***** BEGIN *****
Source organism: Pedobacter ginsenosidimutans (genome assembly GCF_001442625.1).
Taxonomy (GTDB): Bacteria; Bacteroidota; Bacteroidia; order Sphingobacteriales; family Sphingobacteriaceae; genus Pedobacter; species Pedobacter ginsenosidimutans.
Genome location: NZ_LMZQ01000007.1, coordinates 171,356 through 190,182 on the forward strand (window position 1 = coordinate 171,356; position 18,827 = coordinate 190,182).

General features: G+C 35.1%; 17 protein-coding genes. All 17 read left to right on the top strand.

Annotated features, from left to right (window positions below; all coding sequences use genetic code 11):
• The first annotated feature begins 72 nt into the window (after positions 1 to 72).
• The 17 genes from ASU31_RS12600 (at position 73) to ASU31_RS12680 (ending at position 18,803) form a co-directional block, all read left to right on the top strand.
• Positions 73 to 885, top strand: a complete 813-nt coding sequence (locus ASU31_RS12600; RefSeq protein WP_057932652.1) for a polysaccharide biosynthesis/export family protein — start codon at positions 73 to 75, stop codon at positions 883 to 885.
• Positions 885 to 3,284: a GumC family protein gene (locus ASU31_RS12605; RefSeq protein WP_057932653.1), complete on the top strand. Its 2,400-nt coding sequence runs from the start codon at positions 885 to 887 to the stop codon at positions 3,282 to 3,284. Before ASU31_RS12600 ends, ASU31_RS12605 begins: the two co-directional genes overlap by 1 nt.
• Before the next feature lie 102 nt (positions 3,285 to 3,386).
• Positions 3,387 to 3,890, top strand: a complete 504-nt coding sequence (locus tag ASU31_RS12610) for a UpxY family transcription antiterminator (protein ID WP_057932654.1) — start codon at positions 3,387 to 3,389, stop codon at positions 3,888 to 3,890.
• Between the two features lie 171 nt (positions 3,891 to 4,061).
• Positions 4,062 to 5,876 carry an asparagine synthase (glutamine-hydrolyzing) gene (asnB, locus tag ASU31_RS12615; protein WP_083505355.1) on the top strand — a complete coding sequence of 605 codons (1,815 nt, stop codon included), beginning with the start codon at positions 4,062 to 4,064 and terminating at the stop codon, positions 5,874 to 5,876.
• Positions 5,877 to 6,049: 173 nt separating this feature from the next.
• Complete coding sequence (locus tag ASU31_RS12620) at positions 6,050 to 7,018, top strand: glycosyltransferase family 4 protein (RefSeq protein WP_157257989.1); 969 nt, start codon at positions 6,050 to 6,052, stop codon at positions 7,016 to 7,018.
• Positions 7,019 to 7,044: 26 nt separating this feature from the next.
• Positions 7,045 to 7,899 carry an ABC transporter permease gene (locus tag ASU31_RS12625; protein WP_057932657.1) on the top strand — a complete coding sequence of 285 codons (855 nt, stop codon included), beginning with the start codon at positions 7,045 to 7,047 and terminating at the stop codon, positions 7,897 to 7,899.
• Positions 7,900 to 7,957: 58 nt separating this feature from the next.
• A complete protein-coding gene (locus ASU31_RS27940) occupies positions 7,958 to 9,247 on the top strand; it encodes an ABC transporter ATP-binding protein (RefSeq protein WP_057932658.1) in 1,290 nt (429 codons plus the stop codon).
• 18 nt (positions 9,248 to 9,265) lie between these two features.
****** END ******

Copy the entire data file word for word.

Source organism: Pedobacter ginsenosidimutans (genome assembly GCF_001442625.1).
Taxonomy (GTDB): Bacteria; Bacteroidota; Bacteroidia; order Sphingobacteriales; family Sphingobacteriaceae; genus Pedobacter; species Pedobacter ginsenosidimutans.
Genome location: NZ_LMZQ01000007.1, coordinates 171,356 through 190,182 on the forward strand (window position 1 = coordinate 171,356; position 18,827 = coordinate 190,182).

General features: G+C 35.1%; 17 protein-coding genes. All 17 read left to right on the top strand.

Annotated features, from left to right (window positions below; all coding sequences use genetic code 11):
• The first annotated feature begins 72 nt into the window (after positions 1 to 72).
• The 17 genes from ASU31_RS12600 (at position 73) to ASU31_RS12680 (ending at position 18,803) form a co-directional block, all read left to right on the top strand.
• Positions 73 to 885, top strand: a complete 813-nt coding sequence (locus ASU31_RS12600; RefSeq protein WP_057932652.1) for a polysaccharide biosynthesis/export family protein — start codon at positions 73 to 75, stop codon at positions 883 to 885.
• Positions 885 to 3,284: a GumC family protein gene (locus ASU31_RS12605; RefSeq protein WP_057932653.1), complete on the top strand. Its 2,400-nt coding sequence runs from the start codon at positions 885 to 887 to the stop codon at positions 3,282 to 3,284. Before ASU31_RS12600 ends, ASU31_RS12605 begins: the two co-directional genes overlap by 1 nt.
• Before the next feature lie 102 nt (positions 3,285 to 3,386).
• Positions 3,387 to 3,890, top strand: a complete 504-nt coding sequence (locus tag ASU31_RS12610) for a UpxY family transcription antiterminator (protein ID WP_057932654.1) — start codon at positions 3,387 to 3,389, stop codon at positions 3,888 to 3,890.
• Between the two features lie 171 nt (positions 3,891 to 4,061).
• Positions 4,062 to 5,876 carry an asparagine synthase (glutamine-hydrolyzing) gene (asnB, locus tag ASU31_RS12615; protein WP_083505355.1) on the top strand — a complete coding sequence of 605 codons (1,815 nt, stop codon included), beginning with the start codon at positions 4,062 to 4,064 and terminating at the stop codon, positions 5,874 to 5,876.
• Positions 5,877 to 6,049: 173 nt separating this feature from the next.
• Complete coding sequence (locus tag ASU31_RS12620) at positions 6,050 to 7,018, top strand: glycosyltransferase family 4 protein (RefSeq protein WP_157257989.1); 969 nt, start codon at positions 6,050 to 6,052, stop codon at positions 7,016 to 7,018.
• Positions 7,019 to 7,044: 26 nt separating this feature from the next.
• Positions 7,045 to 7,899 carry an ABC transporter permease gene (locus tag ASU31_RS12625; protein WP_057932657.1) on the top strand — a complete coding sequence of 285 codons (855 nt, stop codon included), beginning with the start codon at positions 7,045 to 7,047 and terminating at the stop codon, positions 7,897 to 7,899.
• Positions 7,900 to 7,957: 58 nt separating this feature from the next.
• A complete protein-coding gene (locus ASU31_RS27940) occupies positions 7,958 to 9,247 on the top strand; it encodes an ABC transporter ATP-binding protein (RefSeq protein WP_057932658.1) in 1,290 nt (429 codons plus the stop codon).
• 18 nt (positions 9,248 to 9,265) lie between these two features.